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I should not have watched that. As a kid, I never watched the tv show when it was on, and I did not watch it in particular because German title really put me off (“Smileys Leute”). I was an astheticist from early on, even though I still do not know whether to spell it like that. Anyway… I never heard the English title until this movie was announced, and immediately thought that this is an even worse title for a movie than the German one. I did not even understand 25% of the words in it! The third downer came when I read that it was based on a novel by John Le Carre, which means it is a spy novel, which means it would be the least likely of all novels ever to be read by me. I think I have never ever read a spy novel. I do not like James Bond movies. Cold War stories are fun only when they are about hiding the microfilm in a body cavity and smuggling it from Krakow through Bucharest to Vienna, where the dead body of the microfilm mule will be found decoratively spread on a very well-lit wet pavement. That means I am not interested in the film’s story, I do not understand the references to other books or films or tv shows. In the case of “Tinker Tailor…”, I do not even understand the story. Usually within the first 20 minutes of a film, you will know where this is going, the plot has been outlined. Then you can lay back and enjoy the execution of the story. Not here: I got a bit distracted after 20 minutes, and when I paid attention again I did not have a clue where all these people were going and what they were doing. Luckily most if the scenes are lined up like a game designed for the annoyance of the Gary Oldman Character: he needs to go from one possible source to the next one, and sometimes you can understand what he is trying to achieve even without having followed the previous bits. Gratefully, Le Carree and the script authors also used some flashbacks that were very helpful in creating more confined areas of amusement, where it did not matter whether I knew why this person was blindfolded and tortured or the other one shot in the head.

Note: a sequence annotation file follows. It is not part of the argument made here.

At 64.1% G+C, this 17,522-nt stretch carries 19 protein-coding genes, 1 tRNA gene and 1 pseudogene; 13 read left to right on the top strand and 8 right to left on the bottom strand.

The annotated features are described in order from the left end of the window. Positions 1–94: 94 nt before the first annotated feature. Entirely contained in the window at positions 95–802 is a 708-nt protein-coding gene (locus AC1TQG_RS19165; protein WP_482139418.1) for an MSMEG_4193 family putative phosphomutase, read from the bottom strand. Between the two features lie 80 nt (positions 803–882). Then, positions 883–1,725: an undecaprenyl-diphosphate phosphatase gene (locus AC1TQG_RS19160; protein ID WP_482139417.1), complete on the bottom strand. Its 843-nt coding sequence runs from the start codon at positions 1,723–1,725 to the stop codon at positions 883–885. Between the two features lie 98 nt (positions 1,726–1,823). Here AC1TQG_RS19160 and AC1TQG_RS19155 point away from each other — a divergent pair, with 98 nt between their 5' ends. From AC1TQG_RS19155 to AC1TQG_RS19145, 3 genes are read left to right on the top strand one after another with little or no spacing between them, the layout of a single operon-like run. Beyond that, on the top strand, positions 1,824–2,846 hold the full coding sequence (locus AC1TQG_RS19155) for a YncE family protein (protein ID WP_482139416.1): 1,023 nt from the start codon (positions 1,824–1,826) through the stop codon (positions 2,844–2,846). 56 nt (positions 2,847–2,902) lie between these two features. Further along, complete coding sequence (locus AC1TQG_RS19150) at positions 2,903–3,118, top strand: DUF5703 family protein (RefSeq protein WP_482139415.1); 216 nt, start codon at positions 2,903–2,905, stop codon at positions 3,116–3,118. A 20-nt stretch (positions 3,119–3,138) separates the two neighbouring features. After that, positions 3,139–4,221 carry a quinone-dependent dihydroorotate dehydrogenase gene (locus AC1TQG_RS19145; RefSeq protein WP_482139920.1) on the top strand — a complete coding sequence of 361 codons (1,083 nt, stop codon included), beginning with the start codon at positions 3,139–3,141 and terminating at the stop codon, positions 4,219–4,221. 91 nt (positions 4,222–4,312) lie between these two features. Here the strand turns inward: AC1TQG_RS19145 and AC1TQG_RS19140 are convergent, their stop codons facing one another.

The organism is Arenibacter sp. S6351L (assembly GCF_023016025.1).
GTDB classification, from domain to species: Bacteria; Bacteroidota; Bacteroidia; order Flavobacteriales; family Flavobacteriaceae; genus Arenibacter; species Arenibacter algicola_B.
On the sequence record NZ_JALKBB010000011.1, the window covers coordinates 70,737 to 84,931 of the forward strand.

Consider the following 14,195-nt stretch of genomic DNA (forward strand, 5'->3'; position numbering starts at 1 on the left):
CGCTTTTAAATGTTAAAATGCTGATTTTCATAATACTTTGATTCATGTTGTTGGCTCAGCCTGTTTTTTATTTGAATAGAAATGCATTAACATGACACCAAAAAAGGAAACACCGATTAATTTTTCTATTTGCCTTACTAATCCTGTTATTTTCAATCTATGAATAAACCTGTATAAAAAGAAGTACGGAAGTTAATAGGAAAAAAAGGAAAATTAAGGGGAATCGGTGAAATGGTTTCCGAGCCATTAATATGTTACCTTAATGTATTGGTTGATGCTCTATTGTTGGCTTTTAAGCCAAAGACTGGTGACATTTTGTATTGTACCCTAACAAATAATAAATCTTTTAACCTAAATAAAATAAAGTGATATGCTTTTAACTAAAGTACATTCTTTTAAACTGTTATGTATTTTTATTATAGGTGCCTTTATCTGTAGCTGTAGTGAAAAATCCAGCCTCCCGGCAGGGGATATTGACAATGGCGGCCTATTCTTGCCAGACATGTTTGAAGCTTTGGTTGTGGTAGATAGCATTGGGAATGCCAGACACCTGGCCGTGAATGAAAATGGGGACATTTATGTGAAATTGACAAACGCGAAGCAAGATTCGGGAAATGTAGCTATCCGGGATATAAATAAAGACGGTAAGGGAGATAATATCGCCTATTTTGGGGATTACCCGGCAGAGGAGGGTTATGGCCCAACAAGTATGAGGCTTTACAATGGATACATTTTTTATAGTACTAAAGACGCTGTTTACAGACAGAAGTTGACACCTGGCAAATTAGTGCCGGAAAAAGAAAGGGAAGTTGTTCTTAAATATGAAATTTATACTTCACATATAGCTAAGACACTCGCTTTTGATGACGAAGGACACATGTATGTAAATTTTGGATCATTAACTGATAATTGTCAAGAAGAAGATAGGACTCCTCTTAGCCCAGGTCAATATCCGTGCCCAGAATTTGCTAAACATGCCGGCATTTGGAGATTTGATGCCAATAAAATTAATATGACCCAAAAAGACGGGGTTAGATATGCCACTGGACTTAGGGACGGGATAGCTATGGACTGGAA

It always takes a bit longer when I am trying to express that I have no idea whether the film was good or bad, but I can say that the film is very calm, very unexcited about its subject matter, and that is a very distinct Tomas Alfredson style. I was reminded of “Let The Right One In” in that it never looses its cool, the people never get very excited,  most actually never make it out of a melancholic  paralysis (maybe the Tom Hardy character excluded). Production design and costumes are fabulous – only that the result is a film that perfectly reflects the ghastly look and the dullness of the Cold War era. And of the spy profession, by the way, so I was right to always stay away from these movies…

http://www.rottentomatoes.com/m/tinker_tailor_soldier_spy/

Thorough analysis of the … plot… here:  http://www.davidbordwell.net/blog/2012/01/23/tinker-tailor-a-guide-for-the-perplexed/

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2 Comments

  1. Excellent review Thomas – well written and argued as usual. I think Alfredson has made the conscious decision to favour an atmosphere of tension rather than plot-based tension. If that makes any sense. So I agree it is easy to get distracted and I won’t say that I didn’t also fall into this trap when I was looking for that real sense of danger (which perhaps isn’t present). But my interpretation of the Cold War was this idea of a perceived threat instead of a real one and I think Alfredson captures this thematically in Tinker. I wonder if a second viewing would help. Of course, it is hard to watch a film you haven’t enjoyed for a second time.

  2. you are perfectly right, of course. I believe everything was intentional, and in particular this atmosphere of … hm … threat and boredom? I absolutely see it as an achievement of masterful direction that the audience joins the characters in suffering the agony of nothing happening, while so much is at stake. And I also believe that my perception would greatly benefit from watching it again, because the whole thing is constructed in such an intellectual way that going back to the details (after merely experiencing the atmosphere the first time) can open the eyes. Not sure whether I am ready for that, though. Just thinking about it makes me cough from passive smoking… 🙂


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